Marketing is an art. Marketers create campaigns and drive awareness for their product or service by designing creative visuals and writing concise text. As we transition into a hyperconnected society, however, marketing is starting to blur the line between art and science. Data-driven marketers use valuable insights from consumers’ online activities to more effectively target the attention of the desired customer group. This real-time data is becoming the bedrock on which marketers make decisions, and is driving the shift towards more data-driven campaign optimization.
A recent report done by Ascend2 shows that 54% of companies believe that making more accurate decisions is the biggest benefit of marketing data. This proves that organizations want to make more informed decisions with the data they are collecting. The issue is that while marketers might have a general idea or sense of who to target and how to run their campaigns, they need to maximize the collection and analysis of their data in order to inform the decisions that will actually have an effect on digital marketing ROI and overall market share.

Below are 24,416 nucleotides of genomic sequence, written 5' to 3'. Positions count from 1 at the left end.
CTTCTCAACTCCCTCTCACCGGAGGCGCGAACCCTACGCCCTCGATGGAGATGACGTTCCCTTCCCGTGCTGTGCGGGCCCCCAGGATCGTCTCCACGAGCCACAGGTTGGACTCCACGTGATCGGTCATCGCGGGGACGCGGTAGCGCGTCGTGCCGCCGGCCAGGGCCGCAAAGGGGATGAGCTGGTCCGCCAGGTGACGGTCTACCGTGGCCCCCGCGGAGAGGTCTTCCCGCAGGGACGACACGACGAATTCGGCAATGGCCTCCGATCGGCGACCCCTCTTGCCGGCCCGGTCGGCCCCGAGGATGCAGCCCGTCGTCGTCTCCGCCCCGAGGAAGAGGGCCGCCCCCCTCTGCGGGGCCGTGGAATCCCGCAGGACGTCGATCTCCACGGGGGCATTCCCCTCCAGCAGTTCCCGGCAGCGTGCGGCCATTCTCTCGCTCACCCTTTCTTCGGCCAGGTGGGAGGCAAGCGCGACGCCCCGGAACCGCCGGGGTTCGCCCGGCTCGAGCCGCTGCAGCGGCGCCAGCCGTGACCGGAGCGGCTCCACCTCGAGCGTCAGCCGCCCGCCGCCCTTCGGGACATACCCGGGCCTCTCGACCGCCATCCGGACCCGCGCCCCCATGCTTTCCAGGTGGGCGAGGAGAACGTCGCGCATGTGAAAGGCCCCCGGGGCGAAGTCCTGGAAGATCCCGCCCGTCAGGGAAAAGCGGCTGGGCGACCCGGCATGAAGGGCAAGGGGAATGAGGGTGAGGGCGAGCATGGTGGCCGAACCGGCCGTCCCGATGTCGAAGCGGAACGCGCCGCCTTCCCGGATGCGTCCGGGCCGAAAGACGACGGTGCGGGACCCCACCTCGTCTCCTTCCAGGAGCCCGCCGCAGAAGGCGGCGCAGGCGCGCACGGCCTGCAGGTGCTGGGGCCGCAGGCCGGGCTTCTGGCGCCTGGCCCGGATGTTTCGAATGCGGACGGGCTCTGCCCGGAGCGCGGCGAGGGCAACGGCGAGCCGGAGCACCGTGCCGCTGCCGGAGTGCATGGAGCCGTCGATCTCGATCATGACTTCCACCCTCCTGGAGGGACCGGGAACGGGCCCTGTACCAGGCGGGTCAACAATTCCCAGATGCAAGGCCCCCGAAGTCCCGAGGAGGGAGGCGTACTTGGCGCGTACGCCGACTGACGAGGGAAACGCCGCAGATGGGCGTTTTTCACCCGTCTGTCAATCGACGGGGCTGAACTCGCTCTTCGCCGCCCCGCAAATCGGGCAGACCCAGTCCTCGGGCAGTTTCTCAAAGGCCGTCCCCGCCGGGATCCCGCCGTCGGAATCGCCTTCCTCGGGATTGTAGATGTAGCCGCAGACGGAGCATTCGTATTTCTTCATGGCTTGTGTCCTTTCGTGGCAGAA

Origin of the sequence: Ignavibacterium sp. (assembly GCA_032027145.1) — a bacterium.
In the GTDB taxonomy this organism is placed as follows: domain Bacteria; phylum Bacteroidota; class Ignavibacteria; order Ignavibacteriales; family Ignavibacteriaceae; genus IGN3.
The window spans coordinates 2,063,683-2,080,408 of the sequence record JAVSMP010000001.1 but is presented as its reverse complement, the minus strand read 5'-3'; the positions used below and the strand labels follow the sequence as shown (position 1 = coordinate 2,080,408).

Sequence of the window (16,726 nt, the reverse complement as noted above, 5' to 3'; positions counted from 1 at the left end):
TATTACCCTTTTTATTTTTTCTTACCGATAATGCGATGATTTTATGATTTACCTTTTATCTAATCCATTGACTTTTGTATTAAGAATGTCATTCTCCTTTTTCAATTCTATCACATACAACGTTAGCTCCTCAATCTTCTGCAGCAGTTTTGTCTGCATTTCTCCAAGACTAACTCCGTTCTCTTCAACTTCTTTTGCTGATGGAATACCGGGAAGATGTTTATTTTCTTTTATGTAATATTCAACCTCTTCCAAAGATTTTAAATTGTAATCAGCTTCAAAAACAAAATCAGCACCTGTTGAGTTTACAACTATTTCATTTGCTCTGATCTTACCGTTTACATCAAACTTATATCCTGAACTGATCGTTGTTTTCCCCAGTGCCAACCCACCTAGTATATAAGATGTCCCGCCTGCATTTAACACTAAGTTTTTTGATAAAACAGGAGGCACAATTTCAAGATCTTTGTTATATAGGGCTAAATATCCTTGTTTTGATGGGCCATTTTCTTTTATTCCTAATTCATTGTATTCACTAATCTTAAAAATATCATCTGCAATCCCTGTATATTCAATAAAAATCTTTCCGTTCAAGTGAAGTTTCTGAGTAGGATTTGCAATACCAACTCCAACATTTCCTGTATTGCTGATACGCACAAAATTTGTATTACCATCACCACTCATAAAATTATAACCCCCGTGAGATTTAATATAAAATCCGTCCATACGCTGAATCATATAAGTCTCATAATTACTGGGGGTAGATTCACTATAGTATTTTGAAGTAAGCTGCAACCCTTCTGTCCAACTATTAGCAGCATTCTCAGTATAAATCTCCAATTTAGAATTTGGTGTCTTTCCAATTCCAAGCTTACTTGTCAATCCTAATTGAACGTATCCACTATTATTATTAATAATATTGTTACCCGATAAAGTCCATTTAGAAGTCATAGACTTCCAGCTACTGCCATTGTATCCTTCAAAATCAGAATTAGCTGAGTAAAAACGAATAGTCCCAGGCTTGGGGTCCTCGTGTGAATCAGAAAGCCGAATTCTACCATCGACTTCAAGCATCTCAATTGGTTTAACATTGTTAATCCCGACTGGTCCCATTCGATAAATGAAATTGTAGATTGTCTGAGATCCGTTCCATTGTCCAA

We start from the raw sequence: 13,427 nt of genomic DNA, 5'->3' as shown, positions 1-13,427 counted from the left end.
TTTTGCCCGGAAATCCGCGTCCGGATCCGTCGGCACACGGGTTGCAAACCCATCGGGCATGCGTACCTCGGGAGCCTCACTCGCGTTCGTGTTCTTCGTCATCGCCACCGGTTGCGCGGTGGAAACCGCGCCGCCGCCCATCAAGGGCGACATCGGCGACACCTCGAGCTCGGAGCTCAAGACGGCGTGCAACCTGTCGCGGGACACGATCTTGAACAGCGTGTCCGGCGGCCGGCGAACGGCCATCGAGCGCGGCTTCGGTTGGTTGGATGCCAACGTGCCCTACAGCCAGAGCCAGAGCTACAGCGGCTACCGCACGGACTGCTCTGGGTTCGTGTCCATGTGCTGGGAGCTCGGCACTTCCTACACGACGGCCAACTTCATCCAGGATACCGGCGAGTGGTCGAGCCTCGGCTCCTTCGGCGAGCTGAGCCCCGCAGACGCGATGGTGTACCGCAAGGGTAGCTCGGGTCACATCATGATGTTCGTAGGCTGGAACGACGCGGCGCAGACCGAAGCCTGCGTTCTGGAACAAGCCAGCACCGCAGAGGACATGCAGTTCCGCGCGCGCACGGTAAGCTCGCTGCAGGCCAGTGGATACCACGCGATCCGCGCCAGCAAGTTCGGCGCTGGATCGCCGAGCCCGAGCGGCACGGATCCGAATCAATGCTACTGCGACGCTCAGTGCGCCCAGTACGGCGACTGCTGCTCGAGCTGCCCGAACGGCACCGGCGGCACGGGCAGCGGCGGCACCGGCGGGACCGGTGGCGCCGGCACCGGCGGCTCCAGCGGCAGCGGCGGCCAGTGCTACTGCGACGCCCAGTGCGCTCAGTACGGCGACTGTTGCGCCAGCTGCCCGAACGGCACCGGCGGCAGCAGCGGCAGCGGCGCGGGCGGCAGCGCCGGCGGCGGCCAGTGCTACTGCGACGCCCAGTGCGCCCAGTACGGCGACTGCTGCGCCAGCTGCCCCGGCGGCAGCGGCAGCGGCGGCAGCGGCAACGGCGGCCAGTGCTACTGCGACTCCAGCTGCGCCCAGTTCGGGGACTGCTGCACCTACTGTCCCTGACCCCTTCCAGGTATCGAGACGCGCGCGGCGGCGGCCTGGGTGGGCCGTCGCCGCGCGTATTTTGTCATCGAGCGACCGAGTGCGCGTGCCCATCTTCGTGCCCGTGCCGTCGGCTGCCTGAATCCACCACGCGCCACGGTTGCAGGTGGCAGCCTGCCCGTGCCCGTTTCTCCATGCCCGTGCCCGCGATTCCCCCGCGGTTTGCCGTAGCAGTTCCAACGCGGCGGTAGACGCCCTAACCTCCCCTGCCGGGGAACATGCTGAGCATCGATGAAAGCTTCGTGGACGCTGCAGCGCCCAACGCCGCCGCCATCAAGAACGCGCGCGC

As a result, relevant data is one of the most lucrative assets for marketing departments and agencies to utilize in their digital marketing efforts. Marketers now expect to know how long customers are looking at their advertisement, how many people interact with them online, and the leads they generate through each campaign (among myriad other metrics, unique to the particular marketer and their organization). These metrics are used to calculate key performance indicators (KPIs), which make up the foundation for measuring a digital campaign’s success, and thus knowing these details is essential to marketing departments.